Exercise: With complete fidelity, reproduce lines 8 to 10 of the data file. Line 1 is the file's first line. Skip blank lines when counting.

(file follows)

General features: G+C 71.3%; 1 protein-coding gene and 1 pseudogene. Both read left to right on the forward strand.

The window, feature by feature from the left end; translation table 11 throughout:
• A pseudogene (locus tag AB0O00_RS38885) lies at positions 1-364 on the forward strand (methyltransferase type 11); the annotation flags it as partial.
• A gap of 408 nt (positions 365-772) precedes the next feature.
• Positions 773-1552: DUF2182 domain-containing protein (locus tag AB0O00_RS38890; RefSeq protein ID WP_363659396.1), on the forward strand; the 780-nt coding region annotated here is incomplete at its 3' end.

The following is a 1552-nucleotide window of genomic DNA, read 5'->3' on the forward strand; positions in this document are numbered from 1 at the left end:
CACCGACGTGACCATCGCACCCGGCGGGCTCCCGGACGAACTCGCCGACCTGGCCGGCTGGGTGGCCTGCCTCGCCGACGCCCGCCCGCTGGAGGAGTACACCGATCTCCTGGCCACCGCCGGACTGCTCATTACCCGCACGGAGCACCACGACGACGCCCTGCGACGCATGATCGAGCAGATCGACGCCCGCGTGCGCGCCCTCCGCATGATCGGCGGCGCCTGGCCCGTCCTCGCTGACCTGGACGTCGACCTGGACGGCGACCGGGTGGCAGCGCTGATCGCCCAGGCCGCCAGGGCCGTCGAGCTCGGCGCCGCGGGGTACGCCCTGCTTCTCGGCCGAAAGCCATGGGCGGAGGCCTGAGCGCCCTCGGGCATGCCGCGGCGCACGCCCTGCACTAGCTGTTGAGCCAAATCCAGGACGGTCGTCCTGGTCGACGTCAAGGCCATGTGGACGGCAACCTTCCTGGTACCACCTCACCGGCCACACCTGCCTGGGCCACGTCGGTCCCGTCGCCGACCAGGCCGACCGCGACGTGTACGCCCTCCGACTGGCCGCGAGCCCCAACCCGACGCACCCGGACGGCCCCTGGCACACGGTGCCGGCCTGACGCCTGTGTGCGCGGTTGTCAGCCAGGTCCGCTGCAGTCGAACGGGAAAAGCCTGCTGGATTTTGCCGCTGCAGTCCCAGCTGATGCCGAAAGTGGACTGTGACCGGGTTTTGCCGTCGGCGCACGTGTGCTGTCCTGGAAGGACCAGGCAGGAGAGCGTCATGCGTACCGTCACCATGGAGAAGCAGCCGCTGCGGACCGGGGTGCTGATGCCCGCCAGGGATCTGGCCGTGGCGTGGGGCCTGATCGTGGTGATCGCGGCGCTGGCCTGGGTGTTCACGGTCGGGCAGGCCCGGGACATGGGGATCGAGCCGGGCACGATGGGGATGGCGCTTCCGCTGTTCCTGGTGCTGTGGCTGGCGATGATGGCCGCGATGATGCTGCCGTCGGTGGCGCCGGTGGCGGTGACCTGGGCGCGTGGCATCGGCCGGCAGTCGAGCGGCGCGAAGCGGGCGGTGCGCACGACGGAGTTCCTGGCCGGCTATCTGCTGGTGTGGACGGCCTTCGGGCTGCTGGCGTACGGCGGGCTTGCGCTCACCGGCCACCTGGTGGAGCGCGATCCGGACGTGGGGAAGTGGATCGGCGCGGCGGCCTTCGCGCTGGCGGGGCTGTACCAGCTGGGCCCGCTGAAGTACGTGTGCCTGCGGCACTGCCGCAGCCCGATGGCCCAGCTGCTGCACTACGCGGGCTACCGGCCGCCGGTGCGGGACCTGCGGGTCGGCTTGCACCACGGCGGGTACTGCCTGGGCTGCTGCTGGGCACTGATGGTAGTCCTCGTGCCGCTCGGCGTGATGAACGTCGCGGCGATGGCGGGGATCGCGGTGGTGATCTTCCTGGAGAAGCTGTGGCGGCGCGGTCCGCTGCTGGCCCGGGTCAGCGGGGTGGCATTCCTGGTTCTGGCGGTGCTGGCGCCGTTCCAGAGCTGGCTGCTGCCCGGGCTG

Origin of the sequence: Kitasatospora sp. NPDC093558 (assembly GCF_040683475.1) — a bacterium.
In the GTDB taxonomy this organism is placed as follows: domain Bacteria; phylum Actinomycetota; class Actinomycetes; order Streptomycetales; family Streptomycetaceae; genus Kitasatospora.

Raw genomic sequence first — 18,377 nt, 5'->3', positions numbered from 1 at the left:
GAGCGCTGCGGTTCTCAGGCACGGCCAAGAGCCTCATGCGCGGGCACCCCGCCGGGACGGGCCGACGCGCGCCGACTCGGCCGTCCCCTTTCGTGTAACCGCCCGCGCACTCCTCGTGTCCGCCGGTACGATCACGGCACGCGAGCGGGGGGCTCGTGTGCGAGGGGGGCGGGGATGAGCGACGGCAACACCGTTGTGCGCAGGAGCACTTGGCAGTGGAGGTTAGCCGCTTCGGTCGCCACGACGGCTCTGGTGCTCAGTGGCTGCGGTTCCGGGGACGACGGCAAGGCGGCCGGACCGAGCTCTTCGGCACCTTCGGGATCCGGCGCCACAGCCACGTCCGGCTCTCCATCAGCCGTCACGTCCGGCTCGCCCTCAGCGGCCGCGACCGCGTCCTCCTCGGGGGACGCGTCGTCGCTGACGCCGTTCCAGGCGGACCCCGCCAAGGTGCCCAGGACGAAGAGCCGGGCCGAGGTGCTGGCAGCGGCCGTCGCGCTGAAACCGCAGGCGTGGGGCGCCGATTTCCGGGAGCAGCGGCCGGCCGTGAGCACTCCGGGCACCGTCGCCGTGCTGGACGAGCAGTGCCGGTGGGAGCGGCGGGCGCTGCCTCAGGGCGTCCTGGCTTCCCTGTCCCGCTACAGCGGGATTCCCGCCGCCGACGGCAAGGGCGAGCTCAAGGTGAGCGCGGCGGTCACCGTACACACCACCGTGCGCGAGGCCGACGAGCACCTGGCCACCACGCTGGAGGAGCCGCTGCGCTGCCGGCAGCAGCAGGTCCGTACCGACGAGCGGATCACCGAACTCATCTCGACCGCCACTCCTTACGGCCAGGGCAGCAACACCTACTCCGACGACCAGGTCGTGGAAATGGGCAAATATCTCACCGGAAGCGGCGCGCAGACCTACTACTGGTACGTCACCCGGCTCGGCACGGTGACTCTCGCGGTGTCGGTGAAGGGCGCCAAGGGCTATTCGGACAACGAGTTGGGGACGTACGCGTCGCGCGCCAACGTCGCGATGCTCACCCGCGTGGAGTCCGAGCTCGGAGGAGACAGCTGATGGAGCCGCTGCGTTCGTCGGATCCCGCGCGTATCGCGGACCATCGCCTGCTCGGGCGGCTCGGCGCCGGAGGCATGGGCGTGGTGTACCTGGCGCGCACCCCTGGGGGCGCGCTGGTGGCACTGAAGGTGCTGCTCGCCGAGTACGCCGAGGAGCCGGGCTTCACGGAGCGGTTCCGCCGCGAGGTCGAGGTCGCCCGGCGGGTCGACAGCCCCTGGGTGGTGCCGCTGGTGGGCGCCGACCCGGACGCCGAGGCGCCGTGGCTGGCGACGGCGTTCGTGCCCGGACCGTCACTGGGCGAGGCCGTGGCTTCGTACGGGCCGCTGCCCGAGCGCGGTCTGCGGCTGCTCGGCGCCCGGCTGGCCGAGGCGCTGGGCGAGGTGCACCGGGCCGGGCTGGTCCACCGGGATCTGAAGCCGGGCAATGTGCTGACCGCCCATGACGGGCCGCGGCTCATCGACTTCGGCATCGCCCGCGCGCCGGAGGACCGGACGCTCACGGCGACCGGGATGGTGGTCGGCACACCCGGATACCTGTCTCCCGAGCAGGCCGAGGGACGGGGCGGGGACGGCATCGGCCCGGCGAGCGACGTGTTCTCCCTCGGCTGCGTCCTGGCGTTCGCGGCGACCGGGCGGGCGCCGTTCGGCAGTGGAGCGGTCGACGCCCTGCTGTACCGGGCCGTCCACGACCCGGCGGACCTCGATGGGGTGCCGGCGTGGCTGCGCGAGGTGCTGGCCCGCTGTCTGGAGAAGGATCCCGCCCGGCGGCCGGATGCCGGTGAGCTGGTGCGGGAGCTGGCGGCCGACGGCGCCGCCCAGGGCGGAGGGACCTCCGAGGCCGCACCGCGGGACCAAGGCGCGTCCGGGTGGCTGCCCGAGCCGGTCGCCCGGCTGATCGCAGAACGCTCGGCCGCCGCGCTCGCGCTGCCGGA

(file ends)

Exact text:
Origin of the sequence: Kitasatospora sp. NPDC093558 (assembly GCF_040683475.1) — a bacterium.
In the GTDB taxonomy this organism is placed as follows: domain Bacteria; phylum Actinomycetota; class Actinomycetes; order Streptomycetales; family Streptomycetaceae; genus Kitasatospora.

Raw genomic sequence first — 18,377 nt, 5'->3', positions numbered from 1 at the left: